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When I was in charge of HR lots of people found their way to my door to plead their cases. By “plead their case” I mean tell me how bad someone else was and how the world would be right if only….  I listened thoughtfully and sometimes found myself quite convinced of the wrongdoings being described. I had the good sense to say very little at the time but once the person left my office I felt compelled to take action. Any action! I now had this critical piece of information that may have an adverse effect on the business. And if 2 people told me the same saga I was on the edge of my seat ready to move mountains. Quick! Something needed to be done and I was the one to handle it.

There are so many things wrong with this picture that it’s embarrassing. But I reveal these shortcomings because it is what happens in the real world for real leaders all the time. It is human nature to tattle or point fingers at others for something gone wrong. It is also human nature for the listener to get ensnared in the drama. But going down this path can lead to no good. It’s just a mess.

As a leader you must learn to redirect traffic. If there are concerns between 2 or more people you must instruct those people to speak to each other…not you. The more you become the receptacle for everyone else’s rantings, the more you set yourself up for ongoing anxiety. Let me break this down.

  • Deflect, diffuse, deny responsibility. When Sam comes into your office to tell you what a loser Joan is this is what is actually happening. Sam is making a preemptive strike to warn you that some project has gone off the rails and it is not his fault. He’s letting you know it is all Joan’s fault. You are understandably concerned about the project so you take this information seriously. Unfortunately you took Sam at his word rather than hearing the real message. “The project is in trouble.” But you heard what Sam intended. “Joan is a problem.”
  • An absent person can’t defend themselves. This is such a cheap shot. Sam is going to trash Joan, hope you take his word for it and then Joan is in the dog house and doesn’t even know it. How mature, don’t you think?
  • You own the problem and the solution. By telling you all this awful stuff Sam has now made you a party to the drama and expects you to fix it. Even if you have the good sense to say, “Sam, what are you going to do about this?” by even hearing his case it is easy for him to reply, “Gee, I don’t know. This is a big project and this situation is above my pay grade.” Even if he agrees to go away and talk to Joan directly he has set the stage to walk back in and let you know how unreceptive she was. You are the dumping ground.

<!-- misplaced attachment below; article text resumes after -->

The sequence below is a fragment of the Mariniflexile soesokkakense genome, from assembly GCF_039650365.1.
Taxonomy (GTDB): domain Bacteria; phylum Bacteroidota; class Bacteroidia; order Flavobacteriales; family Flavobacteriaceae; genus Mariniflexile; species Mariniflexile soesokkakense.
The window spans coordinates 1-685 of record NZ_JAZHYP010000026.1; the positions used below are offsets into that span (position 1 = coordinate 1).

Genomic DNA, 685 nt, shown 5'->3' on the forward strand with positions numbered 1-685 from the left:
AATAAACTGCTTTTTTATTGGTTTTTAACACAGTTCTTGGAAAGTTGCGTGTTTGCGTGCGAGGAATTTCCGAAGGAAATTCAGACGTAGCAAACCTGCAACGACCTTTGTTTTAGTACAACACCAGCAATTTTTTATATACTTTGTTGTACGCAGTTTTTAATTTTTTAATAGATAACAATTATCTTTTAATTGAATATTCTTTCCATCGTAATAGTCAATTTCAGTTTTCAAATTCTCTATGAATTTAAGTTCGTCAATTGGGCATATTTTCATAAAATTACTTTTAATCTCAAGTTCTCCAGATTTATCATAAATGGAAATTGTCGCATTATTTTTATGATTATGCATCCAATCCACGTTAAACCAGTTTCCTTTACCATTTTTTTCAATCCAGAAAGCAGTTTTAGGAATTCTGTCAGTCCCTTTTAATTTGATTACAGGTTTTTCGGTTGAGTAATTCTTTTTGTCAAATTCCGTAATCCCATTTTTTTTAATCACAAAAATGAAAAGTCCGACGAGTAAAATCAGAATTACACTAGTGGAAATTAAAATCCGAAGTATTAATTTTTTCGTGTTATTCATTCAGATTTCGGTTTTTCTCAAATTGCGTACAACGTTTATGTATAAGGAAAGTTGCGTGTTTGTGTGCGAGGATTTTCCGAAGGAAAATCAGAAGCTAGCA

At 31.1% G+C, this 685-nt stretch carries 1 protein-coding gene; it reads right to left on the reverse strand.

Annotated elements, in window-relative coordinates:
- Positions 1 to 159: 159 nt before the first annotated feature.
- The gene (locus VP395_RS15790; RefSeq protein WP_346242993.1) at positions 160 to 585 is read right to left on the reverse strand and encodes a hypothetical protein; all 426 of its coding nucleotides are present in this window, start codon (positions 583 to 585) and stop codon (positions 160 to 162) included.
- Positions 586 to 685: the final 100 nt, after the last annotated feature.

• Beware of the chronic complainers. Staff that feel compelled to complain to a senior leader about their peers are operating out of a suspect set of values. I’m not talking about the occasional frustrated employee who needs to vent. I’m talking about a habit. Be careful. Be very very careful. He’s probably trashing you in someone else’s office.
  • You have put yourself in this position. Whether you think you are a good listener or it’s part of your responsibilities or you are providing a safe haven (all positive intentions) or you, too, thrive on what amounts to gossip this is not good form for a leader. You will have trained those around you to believe that all they have to do is badmouth others and you will take care of it. That is most certainly NOT your job.

As someone who fell prey to this dynamic on occasion I learned the hard way to make it clear that I would not be party to any discussions about a third party who was not present. (The only exceptions were gross misconduct.) Each time I stopped someone from speaking further with, “You’ll need to speak directly to Joan about this. This is between the two of you” I was able to redirect traffic.

Look, we are talking about groups of people tossed together in a closed environment. We will naturally regress into dysfunctional behaviors from time to time. But leaders have more responsibility to resist playing into this dynamic. We need to help others address their concerns directly with each other. Very few issues should escalate to our level.

Once the word gets around that you won’t play ball any more people will stop dropping in. That results in three great things. One, employees will be forced to deal with each other directly…or drop the issue. Two, you will get lots of your time back and have less anxiety from the conflict du jour. And last, you can replace that carpet in front of your door.

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